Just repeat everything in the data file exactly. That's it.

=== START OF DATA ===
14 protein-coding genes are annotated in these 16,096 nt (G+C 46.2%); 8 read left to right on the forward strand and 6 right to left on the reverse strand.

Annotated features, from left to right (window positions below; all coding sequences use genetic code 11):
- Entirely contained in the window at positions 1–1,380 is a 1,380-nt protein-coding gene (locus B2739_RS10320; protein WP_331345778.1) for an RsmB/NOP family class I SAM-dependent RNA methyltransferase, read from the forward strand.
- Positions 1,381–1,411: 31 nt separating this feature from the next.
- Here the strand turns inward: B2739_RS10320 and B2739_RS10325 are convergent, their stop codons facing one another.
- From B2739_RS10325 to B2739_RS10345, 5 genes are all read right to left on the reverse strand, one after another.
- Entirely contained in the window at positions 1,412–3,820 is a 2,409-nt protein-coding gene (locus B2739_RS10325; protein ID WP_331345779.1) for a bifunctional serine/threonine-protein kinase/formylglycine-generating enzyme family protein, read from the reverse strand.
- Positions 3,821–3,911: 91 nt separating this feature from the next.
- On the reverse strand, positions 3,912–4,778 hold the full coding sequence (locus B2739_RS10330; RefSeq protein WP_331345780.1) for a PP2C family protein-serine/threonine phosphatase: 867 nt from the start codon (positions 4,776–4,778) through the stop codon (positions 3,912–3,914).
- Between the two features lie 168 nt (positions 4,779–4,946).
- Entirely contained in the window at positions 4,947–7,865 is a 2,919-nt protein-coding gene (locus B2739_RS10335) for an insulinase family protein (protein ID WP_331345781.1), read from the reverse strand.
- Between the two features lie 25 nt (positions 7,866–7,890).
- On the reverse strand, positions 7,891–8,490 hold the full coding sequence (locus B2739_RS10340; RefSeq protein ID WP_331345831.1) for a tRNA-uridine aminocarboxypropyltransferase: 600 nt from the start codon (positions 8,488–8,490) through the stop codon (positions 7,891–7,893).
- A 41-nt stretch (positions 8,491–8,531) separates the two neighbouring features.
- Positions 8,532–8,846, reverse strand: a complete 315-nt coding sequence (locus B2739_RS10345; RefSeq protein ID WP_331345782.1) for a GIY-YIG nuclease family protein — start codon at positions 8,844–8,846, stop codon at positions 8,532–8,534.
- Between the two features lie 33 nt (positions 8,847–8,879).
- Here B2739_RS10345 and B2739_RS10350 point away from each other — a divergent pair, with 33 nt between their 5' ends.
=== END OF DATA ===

14 protein-coding genes are annotated in these 16,096 nt (G+C 46.2%); 8 read left to right on the forward strand and 6 right to left on the reverse strand.

Annotated features, from left to right (window positions below; all coding sequences use genetic code 11):
- Entirely contained in the window at positions 1–1,380 is a 1,380-nt protein-coding gene (locus B2739_RS10320; protein WP_331345778.1) for an RsmB/NOP family class I SAM-dependent RNA methyltransferase, read from the forward strand.
- Positions 1,381–1,411: 31 nt separating this feature from the next.
- Here the strand turns inward: B2739_RS10320 and B2739_RS10325 are convergent, their stop codons facing one another.
- From B2739_RS10325 to B2739_RS10345, 5 genes are all read right to left on the reverse strand, one after another.
- Entirely contained in the window at positions 1,412–3,820 is a 2,409-nt protein-coding gene (locus B2739_RS10325; protein ID WP_331345779.1) for a bifunctional serine/threonine-protein kinase/formylglycine-generating enzyme family protein, read from the reverse strand.
- Positions 3,821–3,911: 91 nt separating this feature from the next.
- On the reverse strand, positions 3,912–4,778 hold the full coding sequence (locus B2739_RS10330; RefSeq protein WP_331345780.1) for a PP2C family protein-serine/threonine phosphatase: 867 nt from the start codon (positions 4,776–4,778) through the stop codon (positions 3,912–3,914).
- Between the two features lie 168 nt (positions 4,779–4,946).
- Entirely contained in the window at positions 4,947–7,865 is a 2,919-nt protein-coding gene (locus B2739_RS10335) for an insulinase family protein (protein ID WP_331345781.1), read from the reverse strand.
- Between the two features lie 25 nt (positions 7,866–7,890).
- On the reverse strand, positions 7,891–8,490 hold the full coding sequence (locus B2739_RS10340; RefSeq protein ID WP_331345831.1) for a tRNA-uridine aminocarboxypropyltransferase: 600 nt from the start codon (positions 8,488–8,490) through the stop codon (positions 7,891–7,893).
- A 41-nt stretch (positions 8,491–8,531) separates the two neighbouring features.
- Positions 8,532–8,846, reverse strand: a complete 315-nt coding sequence (locus B2739_RS10345; RefSeq protein ID WP_331345782.1) for a GIY-YIG nuclease family protein — start codon at positions 8,844–8,846, stop codon at positions 8,532–8,534.
- Between the two features lie 33 nt (positions 8,847–8,879).
- Here B2739_RS10345 and B2739_RS10350 point away from each other — a divergent pair, with 33 nt between their 5' ends.